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STD Rates on the Rise: The Truth about STD Testing

By HERWriter
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Facts about STDs

According to the CDC, every year 19 million new cases of sexually transmitted diseases (STDs) are diagnosed, making STDs one of the most concerning health challenges for Americans. Every year, sexually transmitted diseases cost the American health care system $17 billion and that dollar figure does not take into account immediate and long-term health consequences.

Did you know that “if you or your partner have one STD, your chances of contracting another STD are greatly increased?”

Did you know that “30% of people infected with Syphilis show no signs or symptoms?”

Did you know that genital herpes will infect 1 in 4 young adults under the age of 35?

Did you know that “50% of all men and 75% of all women with Chlamydia do not even know that they are infected and show no visible signs?” (STD Testing Services)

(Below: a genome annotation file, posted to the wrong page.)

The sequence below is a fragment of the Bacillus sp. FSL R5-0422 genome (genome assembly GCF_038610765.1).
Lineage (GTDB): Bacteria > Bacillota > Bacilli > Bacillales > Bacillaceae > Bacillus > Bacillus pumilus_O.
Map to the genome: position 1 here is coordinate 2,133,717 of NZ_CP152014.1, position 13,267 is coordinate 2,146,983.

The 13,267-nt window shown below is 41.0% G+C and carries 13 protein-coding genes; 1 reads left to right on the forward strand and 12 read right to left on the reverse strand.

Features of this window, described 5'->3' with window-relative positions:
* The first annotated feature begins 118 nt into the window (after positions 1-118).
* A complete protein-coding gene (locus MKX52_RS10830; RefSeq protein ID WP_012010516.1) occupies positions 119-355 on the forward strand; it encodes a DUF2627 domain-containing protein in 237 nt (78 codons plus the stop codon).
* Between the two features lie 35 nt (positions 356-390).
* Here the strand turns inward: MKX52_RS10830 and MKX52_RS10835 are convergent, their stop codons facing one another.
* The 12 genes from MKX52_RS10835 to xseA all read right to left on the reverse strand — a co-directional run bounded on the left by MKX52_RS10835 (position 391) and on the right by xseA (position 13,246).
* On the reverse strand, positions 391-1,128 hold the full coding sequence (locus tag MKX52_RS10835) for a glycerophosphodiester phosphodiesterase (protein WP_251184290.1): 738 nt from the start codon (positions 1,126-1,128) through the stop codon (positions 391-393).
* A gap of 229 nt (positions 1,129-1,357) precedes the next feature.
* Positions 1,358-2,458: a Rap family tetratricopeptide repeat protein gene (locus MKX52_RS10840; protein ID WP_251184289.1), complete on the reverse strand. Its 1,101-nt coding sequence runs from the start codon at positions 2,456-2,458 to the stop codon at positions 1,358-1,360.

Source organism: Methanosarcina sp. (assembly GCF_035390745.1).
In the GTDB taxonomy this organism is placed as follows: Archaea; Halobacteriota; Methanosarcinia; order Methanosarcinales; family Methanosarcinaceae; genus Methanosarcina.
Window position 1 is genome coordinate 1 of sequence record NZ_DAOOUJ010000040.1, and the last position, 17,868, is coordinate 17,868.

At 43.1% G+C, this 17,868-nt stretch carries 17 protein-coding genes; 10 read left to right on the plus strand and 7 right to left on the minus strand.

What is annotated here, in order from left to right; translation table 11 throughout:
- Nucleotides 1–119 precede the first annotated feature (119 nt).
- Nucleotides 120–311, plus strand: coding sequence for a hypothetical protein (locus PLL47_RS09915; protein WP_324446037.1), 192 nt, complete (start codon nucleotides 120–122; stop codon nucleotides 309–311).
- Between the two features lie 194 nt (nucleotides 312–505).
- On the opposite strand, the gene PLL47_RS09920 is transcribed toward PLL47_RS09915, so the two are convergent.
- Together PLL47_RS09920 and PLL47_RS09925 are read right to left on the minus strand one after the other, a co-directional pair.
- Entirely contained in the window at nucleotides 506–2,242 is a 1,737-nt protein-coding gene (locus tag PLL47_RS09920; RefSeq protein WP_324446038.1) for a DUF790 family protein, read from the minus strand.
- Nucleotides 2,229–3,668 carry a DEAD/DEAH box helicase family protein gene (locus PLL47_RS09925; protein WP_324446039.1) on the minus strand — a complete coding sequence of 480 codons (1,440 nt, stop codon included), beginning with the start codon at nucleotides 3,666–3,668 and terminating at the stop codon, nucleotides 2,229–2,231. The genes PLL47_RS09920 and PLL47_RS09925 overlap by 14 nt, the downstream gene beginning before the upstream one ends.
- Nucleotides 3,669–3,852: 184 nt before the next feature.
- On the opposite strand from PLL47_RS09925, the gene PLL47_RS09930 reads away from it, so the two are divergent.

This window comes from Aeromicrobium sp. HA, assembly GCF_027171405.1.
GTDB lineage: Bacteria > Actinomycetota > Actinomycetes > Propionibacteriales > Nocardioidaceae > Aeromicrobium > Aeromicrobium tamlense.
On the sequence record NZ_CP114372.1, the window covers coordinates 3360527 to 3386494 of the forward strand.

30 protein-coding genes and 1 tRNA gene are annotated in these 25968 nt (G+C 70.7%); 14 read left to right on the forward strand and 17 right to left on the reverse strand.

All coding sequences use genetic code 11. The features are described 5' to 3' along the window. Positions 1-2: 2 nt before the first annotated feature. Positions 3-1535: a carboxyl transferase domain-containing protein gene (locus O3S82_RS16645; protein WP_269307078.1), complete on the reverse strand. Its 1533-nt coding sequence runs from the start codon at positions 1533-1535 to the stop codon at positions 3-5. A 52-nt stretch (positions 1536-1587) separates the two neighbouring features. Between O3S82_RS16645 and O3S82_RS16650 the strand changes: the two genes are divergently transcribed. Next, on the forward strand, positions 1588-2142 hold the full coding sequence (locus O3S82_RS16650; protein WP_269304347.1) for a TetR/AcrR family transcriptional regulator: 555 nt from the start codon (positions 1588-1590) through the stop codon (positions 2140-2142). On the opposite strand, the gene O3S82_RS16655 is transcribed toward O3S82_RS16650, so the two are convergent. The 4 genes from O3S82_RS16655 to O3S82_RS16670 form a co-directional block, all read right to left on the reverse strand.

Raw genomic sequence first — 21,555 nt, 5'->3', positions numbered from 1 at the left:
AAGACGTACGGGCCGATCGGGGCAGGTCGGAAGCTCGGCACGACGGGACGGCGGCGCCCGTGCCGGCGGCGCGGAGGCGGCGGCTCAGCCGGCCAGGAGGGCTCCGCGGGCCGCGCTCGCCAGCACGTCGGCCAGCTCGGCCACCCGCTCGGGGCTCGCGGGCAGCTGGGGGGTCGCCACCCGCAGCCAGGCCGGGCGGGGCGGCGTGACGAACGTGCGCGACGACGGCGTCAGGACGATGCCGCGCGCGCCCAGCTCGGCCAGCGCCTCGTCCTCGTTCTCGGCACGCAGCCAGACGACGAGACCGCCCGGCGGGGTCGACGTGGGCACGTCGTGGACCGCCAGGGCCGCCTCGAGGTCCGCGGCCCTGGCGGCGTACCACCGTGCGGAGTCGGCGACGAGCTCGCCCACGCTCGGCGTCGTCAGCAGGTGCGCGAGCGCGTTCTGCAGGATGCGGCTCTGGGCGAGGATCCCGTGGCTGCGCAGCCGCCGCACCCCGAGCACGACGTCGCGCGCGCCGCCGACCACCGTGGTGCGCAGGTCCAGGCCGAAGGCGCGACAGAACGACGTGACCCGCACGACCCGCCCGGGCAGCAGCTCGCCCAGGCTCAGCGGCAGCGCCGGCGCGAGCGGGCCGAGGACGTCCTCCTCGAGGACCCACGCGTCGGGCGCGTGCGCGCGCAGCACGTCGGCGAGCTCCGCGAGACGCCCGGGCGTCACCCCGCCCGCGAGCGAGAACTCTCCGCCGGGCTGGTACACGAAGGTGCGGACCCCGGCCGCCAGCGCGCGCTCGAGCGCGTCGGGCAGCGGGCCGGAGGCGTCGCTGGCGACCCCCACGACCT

The good news is that these diseases are treatable and in many cases curable, but if a person doesn’t get tested for STDs they will never get the treatment they need.

Getting an STD Test

Unfortunately, even though the CDC recommends that both sexually active men and women (particularly if they engage in unprotected sex with multiple partners) get tested for sexually transmitted diseases, it is not automatically done at an annual physical. The patient must request the tests.

“Don’t assume that you’re receiving STD testing every time you have a gynecological exam or Pap test.” (MayoClinic)

The kind of STD test you should get depends on a certain set of risk factors.

You should get tested for chlamydia and gonorrhea annually if:

• You’re a sexually active woman/girl under the age of 25
• You’re a woman over 25 who has sex with multiple sexual partners or has just started with a new partner
• You’re a sexually active homosexual man

If you’re between the ages of 13 and 64 the CDC recommends that you get tested for HIV, syphilis and hepatitis at least once during routine medical check-ups, and every year if you have:

• Tested positive for gonorrhea or chlamydia
• Had more than one sexual partner since the previous test

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We value and respect our HERWriters' experiences, but everyone is different. Many of our writers are speaking from personal experience, and what's worked for them may not work for you. Their articles are not a substitute for medical advice, although we hope you can gain knowledge from their insight.

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